ONGOING in the Southern Tagalog province of Marinduque is the world-renowned Moriones Festival. The crowd-drawer every Holy Week, Moriones Festival tells the story of Lent, as it traces the story of Longinus, the Roman soldier who’s blind on one eye. He pierced the side of the crucified Jesus Christ, and when a spurt of Jesus’ blood hit his blind eye, Longinus was suddenly able to see. The miracle converted him, and he went around shouting that Jesus was Lord. The Moriones Festival is about the search of the centurions for Longinus, who, when caught, was beheaded, but he died professing his faith in Jesus Christ.
Able-bodied local men therefore wore centurion costumes for the entire duration of the Moriones Festival with headgear made of wood and fiberglass to simulate the centurions or Roman soldiers in Jesus’ time. They go about town “looking for Longinus,” as the script of the Moriones Festival goes. Mini street parades take place, as well as Via Crucis or the reenactment of the sufferings, crucifixion and resurrection of Jesus Christ in street theater fashion.
In the afternoon of Holy Wednesday and Good Friday, major religious processions take place, with prominent families in the six towns of Marinduque showcasing their larger-than-life religious images in carosas. Holding lit candles to “light the way,” people follow each religious images. Morions, garbed in their armors and capes and beautifully crafted masks, take active part in the processions.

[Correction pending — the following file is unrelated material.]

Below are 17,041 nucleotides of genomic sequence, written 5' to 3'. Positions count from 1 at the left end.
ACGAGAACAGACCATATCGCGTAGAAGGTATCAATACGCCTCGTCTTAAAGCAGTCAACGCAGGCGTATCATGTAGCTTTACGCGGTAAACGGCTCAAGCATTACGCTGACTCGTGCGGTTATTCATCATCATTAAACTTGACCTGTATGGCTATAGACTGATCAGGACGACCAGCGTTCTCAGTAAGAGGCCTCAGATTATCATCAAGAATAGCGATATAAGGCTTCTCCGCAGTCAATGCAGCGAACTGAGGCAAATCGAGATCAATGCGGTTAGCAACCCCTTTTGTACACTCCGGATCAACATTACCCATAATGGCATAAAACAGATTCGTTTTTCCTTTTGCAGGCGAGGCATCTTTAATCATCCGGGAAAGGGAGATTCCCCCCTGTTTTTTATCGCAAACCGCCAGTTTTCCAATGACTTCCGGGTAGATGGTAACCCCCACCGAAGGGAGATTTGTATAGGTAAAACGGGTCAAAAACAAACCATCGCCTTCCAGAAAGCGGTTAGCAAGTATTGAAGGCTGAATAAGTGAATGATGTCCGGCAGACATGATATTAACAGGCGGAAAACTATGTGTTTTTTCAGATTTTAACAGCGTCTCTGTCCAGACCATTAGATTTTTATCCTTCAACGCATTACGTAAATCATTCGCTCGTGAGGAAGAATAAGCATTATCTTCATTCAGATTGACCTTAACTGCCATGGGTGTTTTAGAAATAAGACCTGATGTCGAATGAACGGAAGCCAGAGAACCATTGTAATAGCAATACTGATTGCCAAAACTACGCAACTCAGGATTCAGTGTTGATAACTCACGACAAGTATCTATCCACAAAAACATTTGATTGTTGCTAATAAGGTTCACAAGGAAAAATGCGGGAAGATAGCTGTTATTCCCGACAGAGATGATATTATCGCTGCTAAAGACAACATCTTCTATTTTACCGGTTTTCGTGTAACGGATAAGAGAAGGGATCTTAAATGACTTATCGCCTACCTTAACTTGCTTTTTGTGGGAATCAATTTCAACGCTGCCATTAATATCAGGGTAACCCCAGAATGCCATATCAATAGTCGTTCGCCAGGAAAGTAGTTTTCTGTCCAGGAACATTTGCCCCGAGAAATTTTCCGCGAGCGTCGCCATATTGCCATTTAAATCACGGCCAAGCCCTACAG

On Black Saturday comes the pugutan, or beheading of Longinus. While the end may appear to be morbid, it actually signifies the triumph of faith, with a sinner of a Roman soldier like Longinus turning his back on his sinful ways and being converted in faith to the point that he was willing to die professing his faith.
Come Easter Sunday, the day Jesus Christ came back to life, the reenactment of Christ’s crucifixion and resurrection takes place in an outdoor theater at the town plaza as the highlight of the Moriones Festival.